I wasn’t ready for this. The sobbing cries of brokenness and heart ache . . . but there it was, starring me in the face.
The mission that day was supposed to be a simple one. It was reconnaissance. The objective was to locate refugee families living in unfortified structures along a certain road, survey their needs, and offer minor medical care if needed. They wouldn’t be hard to find, just look for blue tarps. You find a blue tarp here and chances are you’ll find people living there. The day went well and proceeded as planned. We met and visited with the families, all of whom were in need of one thing or another. But of all the calls we made that day, one stood out to us above the rest. It was the one the team now calls, “the widows”.
They lived in an unfinished six story building. No walls, just floors and the pillars that stood between them, mere skeletons of cement and concrete blocks. We could see children playing there, in a landscape of rocks and trash, broken concrete and rebar steel. By the time we reached the building more children had gathered, a phenomenon that continued throughout the day.
While playing there with the kids, I kept looking at the stairway that led up to where the family lived. Made of concrete with no handrails, the steps were to narrow, to steep and hard. It bothered me to see the little ones running up and down them until I realized, this was the least of their problems.
At the top of the stairs stood a woman, dressed all in black with a look of sorrow in her face. When her eyes met with ours, she motioned for us to come in. There inside the shelter we encountered four more women, all in the same kind of dress and with same expressions upon their face. Through our team mate and interpreter we learned the household consisted of one man (who was out working) one grandmother, four women (three had lost their husbands to the terrorist) and eleven beautiful children. The women’s husbands were shot in the head, killing not just their husbands but also their livelihood.
We had already heard the stories of how Daesh (ISIS) murders men in front of the families, takes young women and girls, then steals everything. In this way the families are destroyed and the ones left alive are devastated. Hmm . . . an enemy, who steals, kills and destroys, where have we heard that before?
Just a few minutes into our visit and while conversing with the women, something happened. They began to cry! I saw waves of pain well up in their eyes and a flood of tears stream down their cheeks. I wasn’t ready for this. The sobbing cries of brokenness and heart ache . . . but there it was, staring me in the face.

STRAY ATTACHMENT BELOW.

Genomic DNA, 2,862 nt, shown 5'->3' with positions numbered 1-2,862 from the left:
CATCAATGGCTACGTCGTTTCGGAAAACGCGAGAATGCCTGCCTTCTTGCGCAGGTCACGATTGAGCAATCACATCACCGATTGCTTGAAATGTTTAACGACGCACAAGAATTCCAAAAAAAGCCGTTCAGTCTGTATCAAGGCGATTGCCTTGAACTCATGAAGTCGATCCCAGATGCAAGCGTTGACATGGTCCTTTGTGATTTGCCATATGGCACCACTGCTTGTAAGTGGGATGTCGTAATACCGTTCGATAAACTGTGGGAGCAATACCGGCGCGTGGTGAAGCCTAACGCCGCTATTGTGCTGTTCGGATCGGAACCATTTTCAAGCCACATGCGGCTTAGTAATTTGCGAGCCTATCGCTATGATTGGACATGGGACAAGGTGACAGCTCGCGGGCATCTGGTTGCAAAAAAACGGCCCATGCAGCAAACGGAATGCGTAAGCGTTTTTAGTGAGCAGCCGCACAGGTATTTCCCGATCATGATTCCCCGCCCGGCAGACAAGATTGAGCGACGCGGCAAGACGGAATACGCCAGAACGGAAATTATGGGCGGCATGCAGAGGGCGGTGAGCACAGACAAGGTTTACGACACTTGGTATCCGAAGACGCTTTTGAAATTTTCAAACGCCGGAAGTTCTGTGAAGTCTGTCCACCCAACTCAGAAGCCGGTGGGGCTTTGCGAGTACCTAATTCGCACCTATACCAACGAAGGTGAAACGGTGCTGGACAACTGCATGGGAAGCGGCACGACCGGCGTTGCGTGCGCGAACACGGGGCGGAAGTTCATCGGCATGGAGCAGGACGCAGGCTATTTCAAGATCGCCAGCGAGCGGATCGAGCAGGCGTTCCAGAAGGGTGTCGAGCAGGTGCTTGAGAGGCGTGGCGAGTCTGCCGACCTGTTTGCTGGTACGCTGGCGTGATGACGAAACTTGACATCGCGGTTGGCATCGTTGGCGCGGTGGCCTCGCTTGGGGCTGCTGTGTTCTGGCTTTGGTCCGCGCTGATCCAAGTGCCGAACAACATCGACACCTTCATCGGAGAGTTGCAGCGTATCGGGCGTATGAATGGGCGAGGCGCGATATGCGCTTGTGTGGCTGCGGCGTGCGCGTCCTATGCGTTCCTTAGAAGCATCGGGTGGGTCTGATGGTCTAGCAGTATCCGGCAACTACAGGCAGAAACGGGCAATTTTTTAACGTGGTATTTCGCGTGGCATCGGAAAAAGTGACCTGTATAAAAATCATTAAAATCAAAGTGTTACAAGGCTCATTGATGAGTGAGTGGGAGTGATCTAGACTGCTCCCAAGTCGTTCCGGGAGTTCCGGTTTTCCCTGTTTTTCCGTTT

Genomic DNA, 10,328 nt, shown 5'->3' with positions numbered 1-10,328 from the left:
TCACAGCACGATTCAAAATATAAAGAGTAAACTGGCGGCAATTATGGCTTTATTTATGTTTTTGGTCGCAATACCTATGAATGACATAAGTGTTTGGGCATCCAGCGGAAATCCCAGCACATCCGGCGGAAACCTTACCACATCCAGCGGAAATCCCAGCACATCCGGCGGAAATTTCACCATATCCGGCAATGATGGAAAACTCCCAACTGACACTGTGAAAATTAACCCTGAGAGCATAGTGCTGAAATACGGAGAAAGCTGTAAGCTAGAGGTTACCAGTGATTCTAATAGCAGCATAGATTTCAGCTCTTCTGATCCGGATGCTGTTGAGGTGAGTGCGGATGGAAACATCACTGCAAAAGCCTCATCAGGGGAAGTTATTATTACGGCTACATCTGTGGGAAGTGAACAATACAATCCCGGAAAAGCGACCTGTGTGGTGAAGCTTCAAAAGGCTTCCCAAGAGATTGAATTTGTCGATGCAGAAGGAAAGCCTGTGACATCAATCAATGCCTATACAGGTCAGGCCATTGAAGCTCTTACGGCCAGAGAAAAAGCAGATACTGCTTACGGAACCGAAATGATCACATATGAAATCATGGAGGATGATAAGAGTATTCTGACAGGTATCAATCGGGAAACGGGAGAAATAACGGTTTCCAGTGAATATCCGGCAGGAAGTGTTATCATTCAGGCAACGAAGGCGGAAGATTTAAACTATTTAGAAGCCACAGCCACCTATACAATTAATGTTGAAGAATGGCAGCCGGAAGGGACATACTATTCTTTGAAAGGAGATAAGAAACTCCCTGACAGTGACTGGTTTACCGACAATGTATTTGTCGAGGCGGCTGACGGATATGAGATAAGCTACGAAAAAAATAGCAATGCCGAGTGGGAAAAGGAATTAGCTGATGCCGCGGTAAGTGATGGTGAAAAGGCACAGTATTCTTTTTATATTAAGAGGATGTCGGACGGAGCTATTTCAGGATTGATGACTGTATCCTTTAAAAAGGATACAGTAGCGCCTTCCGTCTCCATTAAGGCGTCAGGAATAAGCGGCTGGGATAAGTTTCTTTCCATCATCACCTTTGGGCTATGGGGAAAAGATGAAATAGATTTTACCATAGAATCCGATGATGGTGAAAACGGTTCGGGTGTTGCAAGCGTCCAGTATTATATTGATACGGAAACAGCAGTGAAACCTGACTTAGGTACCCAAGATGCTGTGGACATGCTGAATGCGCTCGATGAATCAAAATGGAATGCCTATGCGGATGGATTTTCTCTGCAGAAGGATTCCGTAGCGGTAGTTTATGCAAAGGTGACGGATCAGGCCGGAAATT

Kay stepped up and put her arm around one of the women. They sank to the floor and cried together. I placed my hand on the shoulder of the woman closest to me. The interpreter too felt great compassion for them; I could see it in his face, in his tears. Naturally, we prayed for them, it was the only thing we could do. Slowly, the room grew quiet, the crying ceased and the tears relented. Now, in this land there is a tradition. Never make a promise you can’t keep! We made a promise that day, we would be back with help.
As we walked away, I was thinking. We had nothing in our backpacks to fix that problem. No oils or ointments to relieve that kind of pain. The wounds are too deep, the scars will never heal. Then I remembered the old, weeping prophets cry, “Is there no balm in Gilead, Is there no physician there?” A smile crossed my face, my stride grew a little longer, “Yes!” I sang and His name is Jesus. He is their answer, He is their only hope.
We kept our promise. Believers, hearing of our encounter with the widows, sent gifts to bless them. Those gifts were hand delivered in Jesus’ Name. We have also followed up with them, delivering diapers, propane, medical items, etc. Members of the team have also sat and talked to them about their families, their traditions, their beliefs. They were so thankful. “No one else cared enough to ask us these things,” they said.
As we listened about their culture and asked more about their stories, the women shared of one of their friends who was taken by ISIS, raped 12 times by different men, one after the other and bled to death. Another was taken and they do not know her fate. The Lord has allowed us to befriend and minister to these widows. They have been through so much trauma, but it is unthinkable to have endured what fate some of their friends and relatives have The Lord has been gracious to give us the local contacts and ability to start a program to house and rehabilitate some of these women, like those the widows spoke of, who have endured repeatedly, what no women should ever have to experience even once. These women have been recently released by various means from enslavement from the deep darkness that is ISIS. We are currently furnishing the house and have agreed to a 6 month initial lease. We are working to open the home to them as soon as possible to deliver trauma counseling, medical aid, child care, and other areas to support their rehabilitation from such horrific experiences. If you’d like to support this home or sponsor a woman to go through the program please contact us at firstname.lastname@example.org or donate at the donate tab above.